Finally the Supreme Court upheld the requirement of NEET (Modern Dental College case, 2016). It observed: “When the primary motivation for institutions is profit motive, it is natural that many means to achieve the same shall be adopted by the private institutions which leads to a large degree of secrecy and corruption. As such, the mechanism of regulations as envisaged under the impugned laws is legal, constitutional, fair, transparent and uphold the primary criteria of merit.”
Now that the Supreme Court has given its seal of approval, one must decide what should be done next. But only in Tamil Nadu some of the political parties have now raised the slogan of social justice to resist NEET. The objections raised regarding the language in which NEET will be conducted have been answered by the Central Health Minister. It has been now decided that NEET will be held in 8 languages, including Tamil. MCI has clarified that NEET will not affect the existing reservation pattern adopted by various states.
Opposition has come from some quarters in Tamil Nadu that the syllabus for NEET examination will be based upon NCERT textbooks and the students who are following Samacheer Kalvi in Tamil Nadu may be disadvantaged. The problem in Tamil Nadu is that the students are not tested on their understanding about the Class 11 portions of the syllabus. In fact most of the private schools and some of the government schools, in order to increase the scoring of marks in Class 12 examination, do not conduct classes for Class 11 syllabus and straightaway train the students from Class 12 syllabus. This is the main reason why many students do not either get through the JEE conducted for IITs or in the NEET exams conducted so far for the 15 per cent All India quota.
Learning by rote in Class 12 takes its own toll. Recently, the results released by Anna University in respect of engineering examination for the first year showed that nearly 52 per cent failed. Therefore, there is basically something wrong in how we teach the higher secondary students. Secondly, since the last one decade there has been no updating of the syllabus, ignoring the tremendous changes that have taken place all over the world.
Instead of changing the syllabus on a scientific basis and testing our students on both years of study in higher secondary courses and preparing the students for competitive examinations, there is no use in alleging that NEET is against social justice. The assertion that poor students from underprivileged background are edged out of medical education has no basis. In today’s context, either the students get admission in government- run medical colleges, which offer about 3,000 seats or they do not aspire to study in any private medical college including those run by deemed universities. Even to study medicine in a govt. run medical college, one should have sufficient economic means for the purchase of books, equipment and other upkeeps.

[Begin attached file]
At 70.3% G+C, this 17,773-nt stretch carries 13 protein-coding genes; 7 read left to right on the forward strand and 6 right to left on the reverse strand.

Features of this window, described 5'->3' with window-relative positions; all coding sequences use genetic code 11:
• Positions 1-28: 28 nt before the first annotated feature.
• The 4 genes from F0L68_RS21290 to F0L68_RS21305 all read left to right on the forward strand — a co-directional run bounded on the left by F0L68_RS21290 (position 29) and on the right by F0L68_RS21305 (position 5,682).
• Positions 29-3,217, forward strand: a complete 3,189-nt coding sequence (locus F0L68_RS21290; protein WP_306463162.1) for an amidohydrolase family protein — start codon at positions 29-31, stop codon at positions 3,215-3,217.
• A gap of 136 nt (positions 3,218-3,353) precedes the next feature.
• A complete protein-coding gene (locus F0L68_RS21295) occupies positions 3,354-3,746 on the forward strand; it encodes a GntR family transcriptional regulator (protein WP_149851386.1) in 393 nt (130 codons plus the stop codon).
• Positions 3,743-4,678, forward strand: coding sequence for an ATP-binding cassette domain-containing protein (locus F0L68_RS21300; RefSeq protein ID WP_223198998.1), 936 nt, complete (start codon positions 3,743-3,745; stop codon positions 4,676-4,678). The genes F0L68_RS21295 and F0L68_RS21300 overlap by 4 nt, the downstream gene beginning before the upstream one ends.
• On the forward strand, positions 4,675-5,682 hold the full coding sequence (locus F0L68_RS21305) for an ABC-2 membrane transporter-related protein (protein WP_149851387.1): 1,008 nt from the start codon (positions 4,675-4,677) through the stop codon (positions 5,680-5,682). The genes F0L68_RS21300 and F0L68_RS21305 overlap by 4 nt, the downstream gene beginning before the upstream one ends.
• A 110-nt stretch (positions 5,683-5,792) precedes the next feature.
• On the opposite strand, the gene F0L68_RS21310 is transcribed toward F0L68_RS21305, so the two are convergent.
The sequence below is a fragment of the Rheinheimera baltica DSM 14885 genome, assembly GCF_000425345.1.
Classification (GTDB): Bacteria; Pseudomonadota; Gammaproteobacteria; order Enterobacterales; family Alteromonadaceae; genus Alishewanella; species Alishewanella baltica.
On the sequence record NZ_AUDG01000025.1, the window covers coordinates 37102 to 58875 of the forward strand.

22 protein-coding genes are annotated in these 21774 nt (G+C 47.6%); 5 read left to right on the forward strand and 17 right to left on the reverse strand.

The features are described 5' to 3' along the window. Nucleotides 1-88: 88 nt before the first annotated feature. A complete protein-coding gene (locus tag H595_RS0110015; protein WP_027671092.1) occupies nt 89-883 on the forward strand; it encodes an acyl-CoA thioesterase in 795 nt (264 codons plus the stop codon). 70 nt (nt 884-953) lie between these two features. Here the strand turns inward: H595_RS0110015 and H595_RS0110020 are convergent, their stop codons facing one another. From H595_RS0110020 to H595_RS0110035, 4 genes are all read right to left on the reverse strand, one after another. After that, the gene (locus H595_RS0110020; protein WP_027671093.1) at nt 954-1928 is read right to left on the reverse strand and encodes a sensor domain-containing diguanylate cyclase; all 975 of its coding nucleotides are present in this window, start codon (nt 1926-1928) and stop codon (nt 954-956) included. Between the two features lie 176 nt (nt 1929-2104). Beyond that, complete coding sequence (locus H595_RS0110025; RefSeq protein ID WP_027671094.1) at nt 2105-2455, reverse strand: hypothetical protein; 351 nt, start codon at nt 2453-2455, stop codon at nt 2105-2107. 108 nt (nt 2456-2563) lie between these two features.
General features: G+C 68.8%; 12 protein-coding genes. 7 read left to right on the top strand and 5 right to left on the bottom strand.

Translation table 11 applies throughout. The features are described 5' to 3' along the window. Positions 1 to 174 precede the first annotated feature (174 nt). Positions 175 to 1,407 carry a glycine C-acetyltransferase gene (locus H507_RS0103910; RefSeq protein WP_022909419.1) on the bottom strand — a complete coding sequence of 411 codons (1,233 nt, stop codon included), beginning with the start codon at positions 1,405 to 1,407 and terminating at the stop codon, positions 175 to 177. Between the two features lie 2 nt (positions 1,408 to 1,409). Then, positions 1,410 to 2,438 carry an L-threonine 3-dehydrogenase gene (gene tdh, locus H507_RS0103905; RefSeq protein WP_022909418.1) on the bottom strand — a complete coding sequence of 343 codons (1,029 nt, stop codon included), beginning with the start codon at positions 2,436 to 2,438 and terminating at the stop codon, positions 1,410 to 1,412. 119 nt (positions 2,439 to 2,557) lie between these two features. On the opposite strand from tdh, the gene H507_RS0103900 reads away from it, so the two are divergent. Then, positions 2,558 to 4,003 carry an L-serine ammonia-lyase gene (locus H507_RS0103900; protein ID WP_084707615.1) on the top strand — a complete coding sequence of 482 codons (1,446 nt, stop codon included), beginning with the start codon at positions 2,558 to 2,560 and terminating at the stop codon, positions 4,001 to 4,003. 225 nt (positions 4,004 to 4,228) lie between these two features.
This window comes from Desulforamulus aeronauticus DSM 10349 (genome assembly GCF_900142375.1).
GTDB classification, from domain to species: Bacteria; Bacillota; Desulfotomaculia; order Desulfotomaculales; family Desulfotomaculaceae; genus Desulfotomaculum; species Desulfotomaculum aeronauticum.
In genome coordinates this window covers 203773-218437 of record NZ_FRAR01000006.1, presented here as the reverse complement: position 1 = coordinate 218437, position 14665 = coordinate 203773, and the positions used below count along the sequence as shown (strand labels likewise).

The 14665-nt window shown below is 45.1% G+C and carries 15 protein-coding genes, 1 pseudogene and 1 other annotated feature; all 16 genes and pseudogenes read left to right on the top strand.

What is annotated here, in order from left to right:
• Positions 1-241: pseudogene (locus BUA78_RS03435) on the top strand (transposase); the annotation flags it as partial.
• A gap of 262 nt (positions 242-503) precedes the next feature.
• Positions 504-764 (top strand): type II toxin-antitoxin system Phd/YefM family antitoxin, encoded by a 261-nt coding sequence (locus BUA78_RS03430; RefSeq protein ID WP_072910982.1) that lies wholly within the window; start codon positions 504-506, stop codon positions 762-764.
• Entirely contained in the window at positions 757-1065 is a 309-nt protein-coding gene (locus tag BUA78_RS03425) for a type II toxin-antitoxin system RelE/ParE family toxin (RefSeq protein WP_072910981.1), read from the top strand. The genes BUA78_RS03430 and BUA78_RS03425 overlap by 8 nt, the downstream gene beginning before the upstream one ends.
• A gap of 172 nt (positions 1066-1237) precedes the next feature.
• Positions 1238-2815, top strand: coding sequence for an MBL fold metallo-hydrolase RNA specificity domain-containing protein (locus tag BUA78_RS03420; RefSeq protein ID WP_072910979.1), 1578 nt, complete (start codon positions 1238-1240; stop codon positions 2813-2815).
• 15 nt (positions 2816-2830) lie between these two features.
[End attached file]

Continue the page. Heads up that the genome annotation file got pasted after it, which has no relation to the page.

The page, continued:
In the last 65 years, if one looks at the medical admission, the courts have set aside the selection based on interview alone, based on regional or district consideration, based on rural and urban divide. The courts have also permitted private initiative in running professional courses with the assurance that they can get reasonable return on their investment. The Common Entrance Test to be conducted by a oversight committee appointed by the govt. was also not approved by the Supreme Court. The result was the consortium of private colleges started having their own method of selection and the deemed universities had their own admissions. A student who aspires to become a medical graduate had to write several examinations besides paying the necessary fee towards such bogus entrance examinations. There were large scale allegations that ultimately the payment of capitation fee will ensure admissions in those colleges.
The exponents of social justice who oppose NEET have not realised that for the 15 per cent All India quota in medical colleges, there has always been entrance examinations. Further, the NEET is not an examination for ranking the students, but it is only a means to test their knowledge in higher secondary syllabus and also their aptitude. In essence, NEET does not decide the admission, but it is an essential requirement for getting into medical colleges. It does not affect caste based reservations which are followed by different states. On the contrary, NEET curtails racketeering of profits by private medical colleges.
— The writer is retired judge, Madras High Court